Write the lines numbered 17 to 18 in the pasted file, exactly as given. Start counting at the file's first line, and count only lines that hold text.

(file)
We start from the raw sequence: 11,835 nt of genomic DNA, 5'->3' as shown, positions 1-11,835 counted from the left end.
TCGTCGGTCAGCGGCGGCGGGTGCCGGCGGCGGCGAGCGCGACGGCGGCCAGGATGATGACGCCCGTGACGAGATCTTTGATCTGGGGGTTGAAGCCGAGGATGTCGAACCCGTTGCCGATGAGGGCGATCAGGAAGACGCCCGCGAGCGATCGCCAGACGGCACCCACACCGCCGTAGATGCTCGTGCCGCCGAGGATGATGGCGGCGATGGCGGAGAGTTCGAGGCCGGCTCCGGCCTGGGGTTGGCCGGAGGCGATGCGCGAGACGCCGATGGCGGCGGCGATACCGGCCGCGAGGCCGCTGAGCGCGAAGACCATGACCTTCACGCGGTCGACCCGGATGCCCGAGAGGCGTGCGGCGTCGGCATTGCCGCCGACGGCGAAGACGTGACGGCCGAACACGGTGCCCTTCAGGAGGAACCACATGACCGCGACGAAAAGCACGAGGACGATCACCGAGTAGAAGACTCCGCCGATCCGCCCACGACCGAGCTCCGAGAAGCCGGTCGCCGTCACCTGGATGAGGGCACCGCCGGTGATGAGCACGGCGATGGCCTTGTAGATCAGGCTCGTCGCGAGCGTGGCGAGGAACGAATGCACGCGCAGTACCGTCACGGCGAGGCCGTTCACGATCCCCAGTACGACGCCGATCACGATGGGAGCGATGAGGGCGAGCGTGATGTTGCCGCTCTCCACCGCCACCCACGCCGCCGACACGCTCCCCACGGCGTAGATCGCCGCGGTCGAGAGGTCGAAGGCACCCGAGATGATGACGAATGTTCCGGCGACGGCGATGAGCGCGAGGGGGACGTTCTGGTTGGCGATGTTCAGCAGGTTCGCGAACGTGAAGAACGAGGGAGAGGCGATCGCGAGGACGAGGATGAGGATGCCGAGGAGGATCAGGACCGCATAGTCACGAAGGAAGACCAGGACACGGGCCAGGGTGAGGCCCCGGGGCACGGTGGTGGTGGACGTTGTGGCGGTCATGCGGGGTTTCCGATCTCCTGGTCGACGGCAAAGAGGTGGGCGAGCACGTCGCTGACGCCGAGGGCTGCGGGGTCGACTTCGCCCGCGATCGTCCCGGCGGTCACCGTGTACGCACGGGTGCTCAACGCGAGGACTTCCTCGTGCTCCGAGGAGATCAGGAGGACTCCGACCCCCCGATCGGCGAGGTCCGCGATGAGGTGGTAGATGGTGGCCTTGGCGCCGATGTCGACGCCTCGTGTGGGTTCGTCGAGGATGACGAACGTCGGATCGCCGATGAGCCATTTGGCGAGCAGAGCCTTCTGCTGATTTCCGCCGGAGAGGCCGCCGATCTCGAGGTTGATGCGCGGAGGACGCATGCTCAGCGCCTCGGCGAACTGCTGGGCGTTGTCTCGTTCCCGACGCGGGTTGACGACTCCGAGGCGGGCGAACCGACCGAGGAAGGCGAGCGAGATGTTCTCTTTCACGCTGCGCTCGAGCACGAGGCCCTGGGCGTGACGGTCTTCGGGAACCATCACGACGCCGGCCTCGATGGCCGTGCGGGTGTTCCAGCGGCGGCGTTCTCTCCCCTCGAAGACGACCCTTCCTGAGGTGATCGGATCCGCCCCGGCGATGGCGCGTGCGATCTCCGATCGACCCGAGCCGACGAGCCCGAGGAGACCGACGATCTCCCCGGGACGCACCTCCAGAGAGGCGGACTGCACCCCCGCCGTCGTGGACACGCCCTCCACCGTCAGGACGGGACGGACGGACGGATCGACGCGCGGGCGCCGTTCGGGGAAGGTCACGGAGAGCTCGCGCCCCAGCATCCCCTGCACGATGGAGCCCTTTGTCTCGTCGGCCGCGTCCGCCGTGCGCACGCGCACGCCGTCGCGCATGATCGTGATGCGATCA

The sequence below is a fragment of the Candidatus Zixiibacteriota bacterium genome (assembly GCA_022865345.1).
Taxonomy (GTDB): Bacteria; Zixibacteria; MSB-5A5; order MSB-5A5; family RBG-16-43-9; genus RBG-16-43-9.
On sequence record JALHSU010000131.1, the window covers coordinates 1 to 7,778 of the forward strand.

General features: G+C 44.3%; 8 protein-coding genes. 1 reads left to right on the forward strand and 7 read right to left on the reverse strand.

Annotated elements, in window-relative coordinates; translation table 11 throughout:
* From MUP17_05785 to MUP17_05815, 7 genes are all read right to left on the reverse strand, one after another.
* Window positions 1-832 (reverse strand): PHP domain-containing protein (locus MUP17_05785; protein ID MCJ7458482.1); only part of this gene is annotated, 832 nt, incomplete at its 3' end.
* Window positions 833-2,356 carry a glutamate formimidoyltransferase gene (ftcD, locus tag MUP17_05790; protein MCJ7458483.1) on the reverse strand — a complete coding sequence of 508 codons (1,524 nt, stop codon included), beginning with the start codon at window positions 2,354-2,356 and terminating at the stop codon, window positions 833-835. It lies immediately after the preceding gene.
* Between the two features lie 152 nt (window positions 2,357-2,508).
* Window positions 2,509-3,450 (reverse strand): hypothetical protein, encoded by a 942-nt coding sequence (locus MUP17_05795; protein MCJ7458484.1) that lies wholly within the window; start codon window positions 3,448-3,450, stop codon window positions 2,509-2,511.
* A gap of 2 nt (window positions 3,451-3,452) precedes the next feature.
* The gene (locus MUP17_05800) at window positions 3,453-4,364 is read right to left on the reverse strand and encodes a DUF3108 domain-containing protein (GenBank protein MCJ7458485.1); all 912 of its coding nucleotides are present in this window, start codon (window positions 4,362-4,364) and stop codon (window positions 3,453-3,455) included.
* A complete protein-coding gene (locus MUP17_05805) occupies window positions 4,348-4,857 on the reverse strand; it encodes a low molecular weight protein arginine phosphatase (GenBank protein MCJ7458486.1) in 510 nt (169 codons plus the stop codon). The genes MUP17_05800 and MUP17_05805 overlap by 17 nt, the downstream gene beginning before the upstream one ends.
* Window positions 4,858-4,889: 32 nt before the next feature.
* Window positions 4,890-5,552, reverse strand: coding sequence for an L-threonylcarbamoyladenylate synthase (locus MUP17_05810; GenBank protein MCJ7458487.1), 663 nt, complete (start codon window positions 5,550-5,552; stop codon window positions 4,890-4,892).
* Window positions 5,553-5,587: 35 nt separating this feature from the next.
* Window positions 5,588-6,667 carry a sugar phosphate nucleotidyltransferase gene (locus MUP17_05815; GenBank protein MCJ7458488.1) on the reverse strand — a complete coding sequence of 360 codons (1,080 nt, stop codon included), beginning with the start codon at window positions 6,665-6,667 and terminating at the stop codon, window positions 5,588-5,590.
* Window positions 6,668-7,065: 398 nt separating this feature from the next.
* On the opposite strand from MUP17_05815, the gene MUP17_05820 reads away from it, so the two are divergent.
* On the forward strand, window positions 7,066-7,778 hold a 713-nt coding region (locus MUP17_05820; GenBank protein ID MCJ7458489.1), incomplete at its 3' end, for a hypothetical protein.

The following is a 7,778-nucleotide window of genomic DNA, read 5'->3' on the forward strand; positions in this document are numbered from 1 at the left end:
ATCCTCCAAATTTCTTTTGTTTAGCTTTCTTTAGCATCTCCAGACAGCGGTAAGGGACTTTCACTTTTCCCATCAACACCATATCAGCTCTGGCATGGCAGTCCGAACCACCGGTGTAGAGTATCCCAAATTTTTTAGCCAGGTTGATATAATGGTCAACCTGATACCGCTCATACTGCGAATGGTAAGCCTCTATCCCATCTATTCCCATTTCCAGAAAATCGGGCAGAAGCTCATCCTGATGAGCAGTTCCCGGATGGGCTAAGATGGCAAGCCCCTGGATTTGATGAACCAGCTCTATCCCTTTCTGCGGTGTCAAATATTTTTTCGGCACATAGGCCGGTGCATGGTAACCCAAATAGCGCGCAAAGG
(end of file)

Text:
* Window positions 4,890-5,552, reverse strand: coding sequence for an L-threonylcarbamoyladenylate synthase (locus MUP17_05810; GenBank protein MCJ7458487.1), 663 nt, complete (start codon window positions 5,550-5,552; stop codon window positions 4,890-4,892).
* Window positions 5,553-5,587: 35 nt separating this feature from the next.